The American League, in contrast to the National, is incredibly top heavy again in 2019.
The Boston Red Sox, New York Yankees, Houston Astros and Cleveland Indians are all capable of winning 100 games and the bottom teams in all three divisions are capable of losing 100 or more.
But the playoffs should be absolutely fantastic, so you will have to take the good with the bad.
Here are our predictions for how the AL will shake out in 2019.
Central - Cleveland Indians
Yes, Cleveland underachieved last year and, yes, Francisco Lindor is starting the season hurt, Jose Ramirez was bad down the stretch and you cannot name a single one of their outfielders, but the Indians are still really, really good.
Their rotation had four starters who struck out 200 or more batters last year and they have every chance to do it again, while Lindor and Ramirez are still really good too. The bullpen is also likely to improve from last year's disaster.
Cleveland should walk this division.
East - New York Yankees
The Yankees are already dealing with a lot of injuries as Luis Severino, CC Sabathia and Greg Bird are hurt, but the rotation is still good, the lineup is very good and the bullpen is transcendent.
The Indians won 10 games less than they should have a year ago because of their bullpen while the Red Sox are in a similar spot this year.
It got them through the postseason in 2018, but that was with massive help from Nathan Eovaldi and Chris Sale. Those men will not be in the pen during the regular season and it will cost them wins and the division.
West - Houston Astros
The Astros lost three starters from a year ago, but can you name the Astros' top two starters from 2017? Probably not. Can you name their bottom three? Without a doubt, no. But this year they still have Justin Verlander and Gerrit Cole at the top and an accumulation of guys at the bottom.
Verlander and Cole will win more than enough to carry the team to the deadline and Collin McHugh, Wade Miley and Brad Peacock will be more than passable to solidify the rotation.
Reinforcements will also come in the form of Josh James, Forrest Whitley, Corbin Martin and J.B. Bukauskas. The pitching will be more than fine, the bullpen is very good and the lineup got better with the addition of Michael Brantley. If Carlos Correa, Jose Altuve and George Springer are simply slightly more healthy than they were a year ago, this team will definitely win 100 games and maybe even 105.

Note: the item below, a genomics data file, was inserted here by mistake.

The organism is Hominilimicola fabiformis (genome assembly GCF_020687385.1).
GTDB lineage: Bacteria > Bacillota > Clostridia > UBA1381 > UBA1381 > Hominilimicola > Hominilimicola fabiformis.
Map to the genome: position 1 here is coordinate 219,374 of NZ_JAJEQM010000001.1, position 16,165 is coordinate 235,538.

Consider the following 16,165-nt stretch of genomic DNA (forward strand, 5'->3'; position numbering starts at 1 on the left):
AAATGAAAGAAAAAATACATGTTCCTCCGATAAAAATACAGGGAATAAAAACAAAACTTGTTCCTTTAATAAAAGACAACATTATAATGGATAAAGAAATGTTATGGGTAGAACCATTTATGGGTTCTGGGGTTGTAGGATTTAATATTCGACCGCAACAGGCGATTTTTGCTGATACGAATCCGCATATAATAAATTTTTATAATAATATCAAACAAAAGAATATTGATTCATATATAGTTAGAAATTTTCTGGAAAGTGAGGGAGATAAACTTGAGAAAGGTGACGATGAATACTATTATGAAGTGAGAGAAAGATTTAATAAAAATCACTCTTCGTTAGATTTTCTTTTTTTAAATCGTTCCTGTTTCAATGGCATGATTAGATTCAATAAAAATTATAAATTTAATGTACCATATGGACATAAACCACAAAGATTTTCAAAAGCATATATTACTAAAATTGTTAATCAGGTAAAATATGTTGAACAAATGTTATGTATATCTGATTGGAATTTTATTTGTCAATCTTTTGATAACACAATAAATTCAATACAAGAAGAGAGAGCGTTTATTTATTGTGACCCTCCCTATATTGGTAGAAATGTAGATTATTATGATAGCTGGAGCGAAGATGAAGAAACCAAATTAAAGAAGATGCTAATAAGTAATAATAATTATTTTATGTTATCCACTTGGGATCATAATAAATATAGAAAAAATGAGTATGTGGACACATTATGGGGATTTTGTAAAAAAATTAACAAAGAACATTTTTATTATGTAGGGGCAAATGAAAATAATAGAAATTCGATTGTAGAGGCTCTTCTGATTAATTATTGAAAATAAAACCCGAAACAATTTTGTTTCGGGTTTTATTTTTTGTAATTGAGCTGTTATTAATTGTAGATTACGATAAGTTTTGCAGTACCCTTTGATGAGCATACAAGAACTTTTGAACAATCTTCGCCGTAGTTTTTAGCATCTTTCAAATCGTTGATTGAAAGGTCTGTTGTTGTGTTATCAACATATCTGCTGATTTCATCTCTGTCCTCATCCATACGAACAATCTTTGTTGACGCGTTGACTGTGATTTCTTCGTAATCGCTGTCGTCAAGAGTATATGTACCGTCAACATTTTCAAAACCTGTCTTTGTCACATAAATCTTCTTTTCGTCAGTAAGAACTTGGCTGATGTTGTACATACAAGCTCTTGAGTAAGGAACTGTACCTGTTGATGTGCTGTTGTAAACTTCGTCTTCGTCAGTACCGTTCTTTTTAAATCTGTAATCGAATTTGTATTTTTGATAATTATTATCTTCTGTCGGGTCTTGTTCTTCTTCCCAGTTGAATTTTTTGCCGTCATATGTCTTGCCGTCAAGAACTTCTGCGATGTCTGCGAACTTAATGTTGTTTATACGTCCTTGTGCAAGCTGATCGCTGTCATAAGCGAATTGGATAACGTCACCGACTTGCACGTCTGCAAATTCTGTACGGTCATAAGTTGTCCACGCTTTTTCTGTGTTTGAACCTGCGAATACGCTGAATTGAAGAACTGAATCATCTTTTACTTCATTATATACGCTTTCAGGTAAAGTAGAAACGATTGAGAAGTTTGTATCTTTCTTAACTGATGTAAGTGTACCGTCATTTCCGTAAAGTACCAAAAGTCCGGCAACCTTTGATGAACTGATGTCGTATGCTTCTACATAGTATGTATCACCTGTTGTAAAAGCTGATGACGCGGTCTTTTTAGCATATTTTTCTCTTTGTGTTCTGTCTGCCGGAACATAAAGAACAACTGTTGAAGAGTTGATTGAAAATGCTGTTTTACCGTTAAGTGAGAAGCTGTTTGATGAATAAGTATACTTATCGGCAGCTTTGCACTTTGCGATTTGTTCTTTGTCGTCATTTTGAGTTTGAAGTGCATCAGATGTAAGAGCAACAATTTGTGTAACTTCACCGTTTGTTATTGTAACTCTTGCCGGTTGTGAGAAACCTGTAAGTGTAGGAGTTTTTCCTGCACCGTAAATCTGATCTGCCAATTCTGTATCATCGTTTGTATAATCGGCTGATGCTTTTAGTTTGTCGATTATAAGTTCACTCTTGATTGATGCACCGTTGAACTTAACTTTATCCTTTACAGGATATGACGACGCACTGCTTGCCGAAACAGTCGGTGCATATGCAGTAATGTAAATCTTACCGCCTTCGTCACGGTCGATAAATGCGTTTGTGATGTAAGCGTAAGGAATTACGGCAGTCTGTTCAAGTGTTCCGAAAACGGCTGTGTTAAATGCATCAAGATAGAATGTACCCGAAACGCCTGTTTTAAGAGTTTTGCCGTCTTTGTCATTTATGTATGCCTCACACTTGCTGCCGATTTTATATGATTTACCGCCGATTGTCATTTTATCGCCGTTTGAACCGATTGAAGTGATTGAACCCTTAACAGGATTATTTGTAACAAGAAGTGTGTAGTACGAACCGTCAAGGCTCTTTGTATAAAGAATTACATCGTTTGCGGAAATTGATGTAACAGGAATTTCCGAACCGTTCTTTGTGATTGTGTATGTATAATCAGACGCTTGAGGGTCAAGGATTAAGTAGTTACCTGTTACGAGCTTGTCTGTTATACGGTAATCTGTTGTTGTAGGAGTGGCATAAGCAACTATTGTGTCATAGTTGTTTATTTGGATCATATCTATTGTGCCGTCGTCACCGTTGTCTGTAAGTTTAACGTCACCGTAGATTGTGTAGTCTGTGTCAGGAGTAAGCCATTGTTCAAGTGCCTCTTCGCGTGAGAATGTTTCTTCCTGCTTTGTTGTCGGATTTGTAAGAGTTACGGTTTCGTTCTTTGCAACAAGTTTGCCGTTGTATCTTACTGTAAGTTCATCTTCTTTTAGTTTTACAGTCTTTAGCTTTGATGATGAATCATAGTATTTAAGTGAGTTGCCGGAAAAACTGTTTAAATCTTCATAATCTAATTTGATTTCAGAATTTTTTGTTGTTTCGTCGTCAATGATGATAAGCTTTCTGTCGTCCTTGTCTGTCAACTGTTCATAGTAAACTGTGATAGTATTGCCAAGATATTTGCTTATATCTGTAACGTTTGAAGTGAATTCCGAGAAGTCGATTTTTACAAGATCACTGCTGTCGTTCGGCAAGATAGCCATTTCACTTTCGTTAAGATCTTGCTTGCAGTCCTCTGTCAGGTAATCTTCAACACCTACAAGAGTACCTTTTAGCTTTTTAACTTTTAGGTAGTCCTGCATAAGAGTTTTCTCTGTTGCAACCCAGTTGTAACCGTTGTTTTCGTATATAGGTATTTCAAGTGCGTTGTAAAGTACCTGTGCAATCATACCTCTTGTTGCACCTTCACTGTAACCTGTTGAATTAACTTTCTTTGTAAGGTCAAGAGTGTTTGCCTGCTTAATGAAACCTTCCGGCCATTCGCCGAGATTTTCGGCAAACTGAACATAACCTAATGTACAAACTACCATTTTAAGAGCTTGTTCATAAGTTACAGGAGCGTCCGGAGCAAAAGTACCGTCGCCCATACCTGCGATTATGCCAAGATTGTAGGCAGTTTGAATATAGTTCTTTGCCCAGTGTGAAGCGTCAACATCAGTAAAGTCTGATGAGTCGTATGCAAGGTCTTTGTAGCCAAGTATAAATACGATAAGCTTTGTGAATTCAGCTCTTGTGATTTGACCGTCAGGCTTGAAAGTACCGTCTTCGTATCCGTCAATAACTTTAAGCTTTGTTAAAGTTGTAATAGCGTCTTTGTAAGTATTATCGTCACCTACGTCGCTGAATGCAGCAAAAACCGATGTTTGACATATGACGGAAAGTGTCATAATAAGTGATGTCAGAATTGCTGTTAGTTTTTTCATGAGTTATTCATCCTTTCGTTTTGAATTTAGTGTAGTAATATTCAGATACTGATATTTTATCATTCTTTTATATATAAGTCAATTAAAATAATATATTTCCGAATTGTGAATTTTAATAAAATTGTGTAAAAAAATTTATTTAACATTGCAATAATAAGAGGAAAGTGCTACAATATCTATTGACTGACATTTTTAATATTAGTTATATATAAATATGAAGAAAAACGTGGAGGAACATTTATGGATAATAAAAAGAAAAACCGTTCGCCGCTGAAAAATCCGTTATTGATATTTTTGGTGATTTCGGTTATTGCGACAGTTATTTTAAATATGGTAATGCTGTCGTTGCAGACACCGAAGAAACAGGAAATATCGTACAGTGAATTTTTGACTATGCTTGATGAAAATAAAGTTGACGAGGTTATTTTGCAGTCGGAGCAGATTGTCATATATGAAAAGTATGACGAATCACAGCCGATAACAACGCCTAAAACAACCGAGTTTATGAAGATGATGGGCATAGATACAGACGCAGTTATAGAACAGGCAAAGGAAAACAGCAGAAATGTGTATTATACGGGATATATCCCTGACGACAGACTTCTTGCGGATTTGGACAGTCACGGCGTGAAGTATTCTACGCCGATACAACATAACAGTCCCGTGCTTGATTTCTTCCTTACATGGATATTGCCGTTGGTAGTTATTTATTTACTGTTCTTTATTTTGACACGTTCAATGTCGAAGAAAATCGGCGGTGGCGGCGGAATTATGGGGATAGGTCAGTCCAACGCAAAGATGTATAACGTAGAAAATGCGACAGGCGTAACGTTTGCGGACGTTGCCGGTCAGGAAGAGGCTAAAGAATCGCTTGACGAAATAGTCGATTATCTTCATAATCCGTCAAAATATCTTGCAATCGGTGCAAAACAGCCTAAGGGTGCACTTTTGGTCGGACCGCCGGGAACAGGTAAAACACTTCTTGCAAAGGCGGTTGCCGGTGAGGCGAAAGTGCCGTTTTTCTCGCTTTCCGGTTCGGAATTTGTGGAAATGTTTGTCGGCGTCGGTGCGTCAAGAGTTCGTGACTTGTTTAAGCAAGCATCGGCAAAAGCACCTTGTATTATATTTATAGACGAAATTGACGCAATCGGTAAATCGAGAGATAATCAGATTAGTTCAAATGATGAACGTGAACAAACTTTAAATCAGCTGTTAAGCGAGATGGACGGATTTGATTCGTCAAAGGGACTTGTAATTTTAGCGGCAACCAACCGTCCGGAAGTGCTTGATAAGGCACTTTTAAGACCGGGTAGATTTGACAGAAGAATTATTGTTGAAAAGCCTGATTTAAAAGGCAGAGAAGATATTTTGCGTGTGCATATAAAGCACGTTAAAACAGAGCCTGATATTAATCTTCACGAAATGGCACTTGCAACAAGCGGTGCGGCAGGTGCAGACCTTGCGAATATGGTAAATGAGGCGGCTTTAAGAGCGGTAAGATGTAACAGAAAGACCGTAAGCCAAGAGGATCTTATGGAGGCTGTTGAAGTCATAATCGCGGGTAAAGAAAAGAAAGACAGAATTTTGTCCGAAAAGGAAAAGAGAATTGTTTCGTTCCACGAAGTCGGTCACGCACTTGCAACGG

Wildcards - Boston Red Sox, Seattle Mariners
The Red Sox are an obvious pick here; the Seattle Mariners not so much.
Here is the thinking: the Oakland Athletics are going to regress this year. They have one starting pitcher and, while everyone thinks they will succeed with bullpenning like they did last year, remember Sean Manaea was a staple in the rotation until August and Trevor Cahill and Edwin Jackson ate up some innings while combining to win 15 games.
None of those guys are in the rotation this season and that will really hurt Oakland. The only other team that we think could slip in would be the Tampa Bay Rays, but they went through a lot of turnover.
Seattle have solid pitching again and a lineup that works. While it may feel like recency bias as the Mariners just beat the A's twice in Japan, it is not. We really like this team and think they will dominate the Los Angeles Angels and Texas Rangers, using that to get back to the playoffs for the first time in what seems like an eternity.
ALCS pick - Astros vs. Yankees
A rematch of the 2017 ALCS, this series will all come down to who has home-field advantage. If the Yankees get it, they win. If the Astros get it, they do. We will take the Yankees to win the series for this reason and almost this reason alone: James Paxton is the Astros' kryptonite.
Paxton is 7-3 with a 2.89 ERA in his career versus Houston and he will likely get two starts in an ALCS matchup between the two teams. Houston also cannot hit Luis Severino and, if the youngster comes back healthy after a spring training arm injury, that could be four wins between just those two pitchers.
Four games wins an ALCS, so that is the pick.
MVP - Mike Trout, Angels
It feels like there was a lot of hand-wringing last season when Mike Trout did not win the award despite the Angels not making the playoffs. Assuming good health, Trout will have the best numbers of anyone in the AL - both with the eye test and by WAR - and he will earn his third career MVP.
Cy Young Winner - Trevor Bauer, Indians
If Bauer had been healthy throughout 2018, he would have won the AL Cy Young. He bested team-mate Corey Kluber in just about every single category and Kluber was a Cy Young finalist.
There is no pitcher in MLB with better stuff than Bauer at the moment. His collection of fastball, curveball, slider and change is as good as gold and, when you see him pitch up close, you have no idea how anyone can touch him.
If he stays healthy, he will win the award this year.
Rookie of the Year - Yusei Kikuchi, Mariners
This feels a little dodgy because Kikuchi is 27 years old, but it will be his first season in MLB and he will be in the rotation for Seattle from day one.
He will post good numbers in a pitcher-friendly ballpark and earn a lot of wins in a division with bad teams like Texas and Los Angeles and terrible hitter's parks in Oakland and LA. But do not discount Houston for how bad their park can be to hit in as well. No one likes that batter's eye in center field and it hurts runs scored.
Kikuchi has very good stuff and is a mature pitcher, which should be enough to win him the award.
Manager of the Year - Scott Servais, Mariners
If the Mariners get back to the postseason for the first time since 2001, Servais will win the award. This one is pretty self-explanatory.